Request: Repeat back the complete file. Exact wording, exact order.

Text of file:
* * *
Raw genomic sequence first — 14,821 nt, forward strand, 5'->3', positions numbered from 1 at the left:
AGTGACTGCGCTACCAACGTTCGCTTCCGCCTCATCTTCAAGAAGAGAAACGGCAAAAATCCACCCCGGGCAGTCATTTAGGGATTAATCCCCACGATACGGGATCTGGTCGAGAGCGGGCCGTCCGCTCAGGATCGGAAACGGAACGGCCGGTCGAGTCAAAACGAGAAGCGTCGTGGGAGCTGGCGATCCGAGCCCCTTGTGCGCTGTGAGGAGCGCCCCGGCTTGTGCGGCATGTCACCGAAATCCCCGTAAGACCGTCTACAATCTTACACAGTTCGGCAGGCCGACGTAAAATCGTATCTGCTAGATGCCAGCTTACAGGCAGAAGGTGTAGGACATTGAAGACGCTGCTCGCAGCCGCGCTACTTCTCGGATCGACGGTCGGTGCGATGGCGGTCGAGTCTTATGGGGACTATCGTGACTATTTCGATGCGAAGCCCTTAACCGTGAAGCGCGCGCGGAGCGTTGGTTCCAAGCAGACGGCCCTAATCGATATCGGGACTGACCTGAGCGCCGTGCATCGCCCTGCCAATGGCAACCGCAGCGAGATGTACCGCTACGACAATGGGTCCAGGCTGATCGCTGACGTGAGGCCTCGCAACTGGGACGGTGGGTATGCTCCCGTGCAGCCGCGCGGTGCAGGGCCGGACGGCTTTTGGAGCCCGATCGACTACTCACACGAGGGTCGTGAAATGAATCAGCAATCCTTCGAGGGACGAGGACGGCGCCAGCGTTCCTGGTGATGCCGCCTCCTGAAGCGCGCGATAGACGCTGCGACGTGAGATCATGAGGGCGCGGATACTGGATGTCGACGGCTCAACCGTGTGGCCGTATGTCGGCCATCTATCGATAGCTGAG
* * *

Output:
Raw genomic sequence first — 14,821 nt, forward strand, 5'->3', positions numbered from 1 at the left:
AGTGACTGCGCTACCAACGTTCGCTTCCGCCTCATCTTCAAGAAGAGAAACGGCAAAAATCCACCCCGGGCAGTCATTTAGGGATTAATCCCCACGATACGGGATCTGGTCGAGAGCGGGCCGTCCGCTCAGGATCGGAAACGGAACGGCCGGTCGAGTCAAAACGAGAAGCGTCGTGGGAGCTGGCGATCCGAGCCCCTTGTGCGCTGTGAGGAGCGCCCCGGCTTGTGCGGCATGTCACCGAAATCCCCGTAAGACCGTCTACAATCTTACACAGTTCGGCAGGCCGACGTAAAATCGTATCTGCTAGATGCCAGCTTACAGGCAGAAGGTGTAGGACATTGAAGACGCTGCTCGCAGCCGCGCTACTTCTCGGATCGACGGTCGGTGCGATGGCGGTCGAGTCTTATGGGGACTATCGTGACTATTTCGATGCGAAGCCCTTAACCGTGAAGCGCGCGCGGAGCGTTGGTTCCAAGCAGACGGCCCTAATCGATATCGGGACTGACCTGAGCGCCGTGCATCGCCCTGCCAATGGCAACCGCAGCGAGATGTACCGCTACGACAATGGGTCCAGGCTGATCGCTGACGTGAGGCCTCGCAACTGGGACGGTGGGTATGCTCCCGTGCAGCCGCGCGGTGCAGGGCCGGACGGCTTTTGGAGCCCGATCGACTACTCACACGAGGGTCGTGAAATGAATCAGCAATCCTTCGAGGGACGAGGACGGCGCCAGCGTTCCTGGTGATGCCGCCTCCTGAAGCGCGCGATAGACGCTGCGACGTGAGATCATGAGGGCGCGGATACTGGATGTCGACGGCTCAACCGTGTGGCCGTATGTCGGCCATCTATCGATAGCTGAG